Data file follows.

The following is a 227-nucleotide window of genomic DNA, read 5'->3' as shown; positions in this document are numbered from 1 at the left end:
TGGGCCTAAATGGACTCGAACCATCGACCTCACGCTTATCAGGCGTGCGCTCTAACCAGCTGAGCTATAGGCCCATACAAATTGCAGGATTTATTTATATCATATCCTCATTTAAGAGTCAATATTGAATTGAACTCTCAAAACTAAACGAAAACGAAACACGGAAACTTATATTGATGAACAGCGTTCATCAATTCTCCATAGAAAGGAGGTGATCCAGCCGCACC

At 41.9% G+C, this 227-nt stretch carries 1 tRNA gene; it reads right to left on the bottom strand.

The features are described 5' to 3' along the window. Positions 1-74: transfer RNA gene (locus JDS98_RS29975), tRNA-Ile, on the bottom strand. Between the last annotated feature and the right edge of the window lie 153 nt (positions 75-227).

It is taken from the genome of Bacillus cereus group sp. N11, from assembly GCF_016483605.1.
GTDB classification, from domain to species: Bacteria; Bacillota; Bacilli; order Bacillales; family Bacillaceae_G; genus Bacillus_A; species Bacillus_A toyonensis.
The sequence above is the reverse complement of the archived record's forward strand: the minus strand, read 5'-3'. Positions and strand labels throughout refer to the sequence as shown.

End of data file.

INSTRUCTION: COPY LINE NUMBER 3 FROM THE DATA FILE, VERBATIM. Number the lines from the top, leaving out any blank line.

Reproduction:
At 41.9% G+C, this 227-nt stretch carries 1 tRNA gene; it reads right to left on the bottom strand.